So, in other words, the grapes from Chile during our winter taste AWESOME, while the ones from California taste awful. Why this is so, I have no idea. All I can say is that the red seedless grapes from Cali have a much more muted and less full taste and body. There's no tartness, no crunchiness to the skin--nothing! Not even the color is all that red.

Yet the Chilean grapes? Different story altogether! I know this pic I took with my iPhone doesn't do it justice, but trust me . . . those grapes right there are packed with taste. And they are a gorgeous, robust red, too! The type of grapes you just need to look at and already know they're delicious.

Of course, there are in fact different variety of red seedless grapes which I won't go into. Universally, though, I notice the disparity between the two regions of the world immediately now. My palate has adjusted enough over the years, I guess, to know.

Anyway, I'm a very happy camper. I have six months of yummy grapeness to look forward to. That plus all the red wine I drink, I think the red grape might be my next favorite fruit after pineapple. Whoa!

Wednesday, January 6, 2010

Some Week . . .

And just got my 2nd rejection this week. Different story submitted, different venue, same result. *sigh* And to think, last Sunday I had positive vibes for this week. Shows what I know. At least the response from the editor was peppered with light praise on the writing. That's better than being told my story bored them to death (which has happened).

On the plus side, I've racked up an impressive list of rejections over the past year. I mark all my sold stories in bright green ink in my tracking program, and all my rejections in crimson. The list now looks like it's bleeding from multiple orifices. *hint, hint*

But I shall soldier on . . .

Poster Plagiarization, Redux

If you recall back in August, I addressed the issue of promotional billboards copying each other as of late. In particular with regards to the new (at the time) movie posters for Jennifer's Body, which were disturbingly similar to the promotional art for HBO's vampire series, True Blood. You can click on the posting here to refresh your memory.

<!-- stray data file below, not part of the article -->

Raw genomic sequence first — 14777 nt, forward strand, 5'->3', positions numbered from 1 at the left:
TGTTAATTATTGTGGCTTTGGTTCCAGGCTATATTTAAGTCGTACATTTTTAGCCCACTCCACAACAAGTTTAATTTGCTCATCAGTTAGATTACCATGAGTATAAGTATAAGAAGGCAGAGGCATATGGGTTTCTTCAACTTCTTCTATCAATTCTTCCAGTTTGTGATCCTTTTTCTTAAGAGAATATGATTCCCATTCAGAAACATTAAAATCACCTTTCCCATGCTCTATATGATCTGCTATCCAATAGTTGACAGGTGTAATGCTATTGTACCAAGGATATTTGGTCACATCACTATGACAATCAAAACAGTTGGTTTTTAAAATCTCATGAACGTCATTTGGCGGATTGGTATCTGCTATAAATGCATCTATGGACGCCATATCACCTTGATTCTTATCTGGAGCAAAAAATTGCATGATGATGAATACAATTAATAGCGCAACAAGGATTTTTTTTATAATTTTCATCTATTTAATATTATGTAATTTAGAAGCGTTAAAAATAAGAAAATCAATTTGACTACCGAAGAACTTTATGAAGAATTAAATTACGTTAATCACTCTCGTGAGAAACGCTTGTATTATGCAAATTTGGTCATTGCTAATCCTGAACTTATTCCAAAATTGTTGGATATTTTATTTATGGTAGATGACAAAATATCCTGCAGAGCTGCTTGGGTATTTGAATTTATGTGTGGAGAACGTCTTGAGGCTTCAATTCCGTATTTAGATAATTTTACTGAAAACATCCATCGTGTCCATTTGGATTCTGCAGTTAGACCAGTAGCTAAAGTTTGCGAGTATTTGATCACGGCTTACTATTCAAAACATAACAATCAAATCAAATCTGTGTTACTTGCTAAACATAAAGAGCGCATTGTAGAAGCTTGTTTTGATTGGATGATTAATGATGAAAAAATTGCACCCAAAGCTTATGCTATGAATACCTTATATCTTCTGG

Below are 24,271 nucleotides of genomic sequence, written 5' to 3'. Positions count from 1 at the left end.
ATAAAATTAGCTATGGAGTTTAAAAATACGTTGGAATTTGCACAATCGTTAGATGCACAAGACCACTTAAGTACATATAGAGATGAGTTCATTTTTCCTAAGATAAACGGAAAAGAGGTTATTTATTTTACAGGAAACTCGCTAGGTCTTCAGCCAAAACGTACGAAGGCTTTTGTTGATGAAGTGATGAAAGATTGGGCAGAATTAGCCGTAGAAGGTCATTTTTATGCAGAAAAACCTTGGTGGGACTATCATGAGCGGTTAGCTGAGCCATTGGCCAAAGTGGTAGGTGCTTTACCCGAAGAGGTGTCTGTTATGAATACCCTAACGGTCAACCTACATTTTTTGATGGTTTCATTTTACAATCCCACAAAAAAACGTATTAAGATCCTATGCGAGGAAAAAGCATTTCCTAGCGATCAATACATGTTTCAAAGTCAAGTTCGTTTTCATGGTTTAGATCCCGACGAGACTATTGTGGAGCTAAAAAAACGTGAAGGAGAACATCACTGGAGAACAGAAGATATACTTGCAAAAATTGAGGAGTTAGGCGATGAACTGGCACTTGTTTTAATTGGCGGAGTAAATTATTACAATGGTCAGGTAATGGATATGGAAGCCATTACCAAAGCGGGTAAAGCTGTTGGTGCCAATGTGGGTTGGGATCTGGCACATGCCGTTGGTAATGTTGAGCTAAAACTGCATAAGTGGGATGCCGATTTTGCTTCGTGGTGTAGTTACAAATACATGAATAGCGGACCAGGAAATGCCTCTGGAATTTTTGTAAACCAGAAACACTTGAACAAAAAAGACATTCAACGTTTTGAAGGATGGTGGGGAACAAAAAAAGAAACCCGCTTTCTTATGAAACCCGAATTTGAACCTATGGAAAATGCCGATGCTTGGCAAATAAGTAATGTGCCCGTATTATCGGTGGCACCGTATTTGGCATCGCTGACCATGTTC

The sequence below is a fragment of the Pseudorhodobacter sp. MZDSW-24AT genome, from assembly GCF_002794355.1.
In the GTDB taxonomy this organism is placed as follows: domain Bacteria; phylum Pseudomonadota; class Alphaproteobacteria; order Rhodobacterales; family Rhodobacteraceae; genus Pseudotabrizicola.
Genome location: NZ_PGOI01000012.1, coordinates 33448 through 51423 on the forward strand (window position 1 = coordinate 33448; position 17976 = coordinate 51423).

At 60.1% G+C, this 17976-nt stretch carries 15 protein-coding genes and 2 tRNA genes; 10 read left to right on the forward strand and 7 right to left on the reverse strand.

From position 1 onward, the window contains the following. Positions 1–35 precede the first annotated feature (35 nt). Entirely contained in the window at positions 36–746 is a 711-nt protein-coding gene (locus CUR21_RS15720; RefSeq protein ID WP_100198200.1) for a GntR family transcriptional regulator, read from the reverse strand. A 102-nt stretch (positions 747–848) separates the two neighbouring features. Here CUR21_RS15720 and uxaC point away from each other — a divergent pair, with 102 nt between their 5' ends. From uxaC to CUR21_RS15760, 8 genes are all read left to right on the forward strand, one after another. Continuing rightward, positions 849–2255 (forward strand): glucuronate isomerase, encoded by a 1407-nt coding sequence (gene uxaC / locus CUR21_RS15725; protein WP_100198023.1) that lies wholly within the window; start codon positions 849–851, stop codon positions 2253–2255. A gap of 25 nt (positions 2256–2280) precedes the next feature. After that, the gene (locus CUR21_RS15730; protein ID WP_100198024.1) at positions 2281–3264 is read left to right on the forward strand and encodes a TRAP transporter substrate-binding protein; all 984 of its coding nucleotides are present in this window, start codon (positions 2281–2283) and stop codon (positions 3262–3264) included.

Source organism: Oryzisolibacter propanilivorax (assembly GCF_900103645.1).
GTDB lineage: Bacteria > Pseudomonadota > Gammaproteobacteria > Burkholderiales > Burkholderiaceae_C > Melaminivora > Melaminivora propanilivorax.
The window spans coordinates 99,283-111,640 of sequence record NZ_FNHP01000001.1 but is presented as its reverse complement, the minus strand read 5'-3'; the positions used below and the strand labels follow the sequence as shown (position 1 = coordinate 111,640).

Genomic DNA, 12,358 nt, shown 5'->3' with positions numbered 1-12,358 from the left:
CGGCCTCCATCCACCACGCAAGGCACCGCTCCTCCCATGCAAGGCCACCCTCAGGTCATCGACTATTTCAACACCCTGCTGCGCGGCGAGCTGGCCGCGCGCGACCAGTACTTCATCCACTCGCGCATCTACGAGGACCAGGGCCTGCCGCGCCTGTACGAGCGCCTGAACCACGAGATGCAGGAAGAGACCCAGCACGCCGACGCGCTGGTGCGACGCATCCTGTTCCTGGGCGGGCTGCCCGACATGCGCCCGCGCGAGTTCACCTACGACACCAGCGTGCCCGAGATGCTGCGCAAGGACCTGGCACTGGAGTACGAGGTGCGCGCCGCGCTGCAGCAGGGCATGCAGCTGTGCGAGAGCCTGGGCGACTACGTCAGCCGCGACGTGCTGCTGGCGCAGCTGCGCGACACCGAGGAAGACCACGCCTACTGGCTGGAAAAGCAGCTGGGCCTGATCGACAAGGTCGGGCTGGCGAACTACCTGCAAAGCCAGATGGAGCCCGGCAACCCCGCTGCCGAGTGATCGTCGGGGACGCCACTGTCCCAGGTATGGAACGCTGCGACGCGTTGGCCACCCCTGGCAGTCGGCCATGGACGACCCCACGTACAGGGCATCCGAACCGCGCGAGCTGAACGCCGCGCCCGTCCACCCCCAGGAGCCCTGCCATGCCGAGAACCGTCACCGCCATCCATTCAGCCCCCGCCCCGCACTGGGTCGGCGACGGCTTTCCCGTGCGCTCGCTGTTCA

Well, now it seems we're back at it again. This time between two popular genre tv shows. A poster for the upcoming and final season of ABC's Lost has been released, biting off the same Da Vinci's "Last Supper" motif which Battlestar Galactica used for the promotional art going into its own final season. Jeez, people, can you put a little more originality into this? Check out both posters for yourself:

Now, I give credit to Battlestar here. Yes, The Last Supper is an original piece of art from the man who put the Renaissance into "renaissance man" himself, Leonardo Da Vinci. But BSG was making an obvious parallel here given the direction the plot of the overall series had been steering for the past couple of seasons. And after actually watching the final season, the allegory of the Battlestar poster makes literal sense, too.

Not so with the Lost poster on top. Given what we know of the story so far on Lost, the allegory in this case is rather ham-fisted and silly. Yes, we get it, Locke is the deus-ex-machina of the show. He tries so hard to be the "Jesus" guy with all the answers and who will save civilization. But I always got the feeling that he's really the butt of some terrible cosmic joke. We shall see what really happens once the season gets under way, of course. But, really, I think the poster is just lazy PR once again. Just like with the Jennifer's Body ad. I think someone on the Lost PR account was so enamored with the BSG poster, that they just *HAD* to join in on the fun and steal some of that thunder.

Blech! I hate the Lost poster. It's so cheesy looking. But worse yet, it's blatantly biting off Battlestar Galactica, one of the finest sci-fi tv shows of all time. The BSG ad is dramatic and kind of foreboding. The Lost one, it's just goofy! If I didn't know better, seeing this artwork, I would think that Lost was a comedy of sorts. Wouldn't you?

Tuesday, January 5, 2010

Kick-Ass Movie Is Looking, Well, KICK-ASS!!!

Finally, a movie title after my own heart. Actually, the comic that this is based on is pretty awesome, too. Done by the legendary team-up of writer Mark Millar and artist John Romita, Jr. So I just know this movie is going to entertain. I was telling T that this is looking to be the Zombieland of the superhero/vigilante movie genre. Check out the trailer below and see for yourself:

Nicholas Cage is in this as the Big Daddy vigilante character. He's the father of the little assassin kid, Hit-Girl. The relationship between these two cracks me the hell up! You can catch some of what I mean by watching the next two set-up clips. Watch them both and tell me this is not a movie you want to watch!

Teaching the important lessons in life:

Ice-cream afterwards:

Just a reminder, this is not a film for little kids despite the fact that a little girl plays a prominent role. The comic was a gory, wonderful mess, and so naturally the film will be rated R. Can't wait for April!

Monday, January 4, 2010

Skidmark Rejection


That's the sound of my story getting rejected in less than 24 hours flat (it was 13 hours, to be precise).

Wow, that's the fastest rejection I've ever received! "It just didn't work for me" was the response from the editor.